Life

“We just wanted to live”: The struggles of being Black & queer in the Civil Rights era

“We just wanted to live”: The struggles of being Black & queer in the Civil Rights era

This is the second article in “We Dream On,” a three-part profile of actress, singer, and civil rights icon Donzaleigh Abernathy, the daughter of Juanita and Rev. Ralph Abernathy, who were civil rights leaders and close allies to Dr. Martin Luther King, Jr. We spoke to Abernathy shortly after Georgia elected two pro-LGBTQ Senators, tipping the Senate to Democrats, and a mob stormed the United States Capitol as Congress certified the 2020 presidential election. [Read part I.]

Donzaleigh Abernathy told us with certainty that her father Ralph, Dr. Martin Luther King, and other Black civil rights leaders would support LGBTQ rights. She witnessed them defending LGBTQ people, some of whom she grew up with.

Donzaleigh’s voice boomed while sharing stories about the openly queer people that she’s known throughout her life, from the days of the Civil Rights Era until today. After hearing her talk about them, LGBTQ Nation sat down with one queer person in Donzaleigh’s life who exclusively shared her own incredible story in the often overlapping LGBTQ and civil rights movements for equality.

While the fight to end discrimination based on gender identity or sexual orientation was largely underground America until the Stonewall riots of 1969, the Black movement and the queer rights movement intersected much earlier than is commonly believed.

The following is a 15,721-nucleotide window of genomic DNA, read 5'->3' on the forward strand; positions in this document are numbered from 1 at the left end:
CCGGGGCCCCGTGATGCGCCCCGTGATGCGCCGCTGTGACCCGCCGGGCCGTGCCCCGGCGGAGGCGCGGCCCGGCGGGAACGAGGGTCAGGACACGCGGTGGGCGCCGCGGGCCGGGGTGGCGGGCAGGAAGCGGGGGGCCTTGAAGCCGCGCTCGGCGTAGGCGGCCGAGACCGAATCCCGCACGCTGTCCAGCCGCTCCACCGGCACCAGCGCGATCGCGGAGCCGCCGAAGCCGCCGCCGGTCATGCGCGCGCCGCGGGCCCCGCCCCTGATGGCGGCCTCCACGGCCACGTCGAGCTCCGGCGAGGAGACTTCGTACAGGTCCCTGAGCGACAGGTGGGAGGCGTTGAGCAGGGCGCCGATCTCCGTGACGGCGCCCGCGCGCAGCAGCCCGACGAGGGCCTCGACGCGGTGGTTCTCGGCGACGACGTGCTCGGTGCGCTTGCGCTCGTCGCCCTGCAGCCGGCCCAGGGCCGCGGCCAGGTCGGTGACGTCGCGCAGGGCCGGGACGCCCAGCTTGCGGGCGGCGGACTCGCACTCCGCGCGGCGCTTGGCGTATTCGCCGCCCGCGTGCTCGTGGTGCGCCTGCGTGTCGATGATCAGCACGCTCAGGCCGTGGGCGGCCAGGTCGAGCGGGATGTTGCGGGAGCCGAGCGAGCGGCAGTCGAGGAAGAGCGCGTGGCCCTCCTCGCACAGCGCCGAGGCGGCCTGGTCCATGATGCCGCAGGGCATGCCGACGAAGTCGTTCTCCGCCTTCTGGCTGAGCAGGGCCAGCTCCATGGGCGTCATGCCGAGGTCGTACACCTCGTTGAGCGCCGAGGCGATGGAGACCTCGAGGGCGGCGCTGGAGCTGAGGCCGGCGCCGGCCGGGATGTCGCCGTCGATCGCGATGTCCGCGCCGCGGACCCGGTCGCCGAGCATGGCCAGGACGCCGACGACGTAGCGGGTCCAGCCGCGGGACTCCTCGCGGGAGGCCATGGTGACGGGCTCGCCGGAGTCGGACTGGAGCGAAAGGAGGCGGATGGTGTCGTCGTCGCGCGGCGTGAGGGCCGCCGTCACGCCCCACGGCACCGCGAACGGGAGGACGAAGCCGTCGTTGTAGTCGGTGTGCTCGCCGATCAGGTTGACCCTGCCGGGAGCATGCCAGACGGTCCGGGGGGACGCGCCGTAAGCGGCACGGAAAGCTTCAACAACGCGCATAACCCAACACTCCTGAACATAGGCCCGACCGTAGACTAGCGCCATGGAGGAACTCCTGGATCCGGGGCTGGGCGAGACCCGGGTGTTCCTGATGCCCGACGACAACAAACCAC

Related: 6 organizations to donate to in the spirit of Dr. Martin Luther King Jr.

“We had ministers of music at our church, who were openly gay men. And the deacons came to my father – shortly after uncle Martin had passed, but still the 60s, and they were wanting my father to get rid of the minister of music [for being gay],” Donzaleigh told us.

“My father said, ‘Absolutely not, he’s talented, and that’s all that matters. He’s talented, he’s not harming anybody, he is only giving to us and uplifting our religious experience. And he will stay.’ And my father was very firm about that.”

The family defends gay people

Dr. Abernathy’s defense of gay people in his own church in the south was not popular, nor the norm, at that time and that place. But his ministers would not be the only queer people he would fight for. That’s just part of why, for Donzaleigh, being an ally is more than a calling — it’s a necessity. It’s part of her family history.

“I also have transgender members of my family and we love them because they are who they are,” she unequivocally stated. “We love them how they are, we accept them, and we fight for them, and we march for them. And for anybody who isn’t on the right page, I’m sorry.”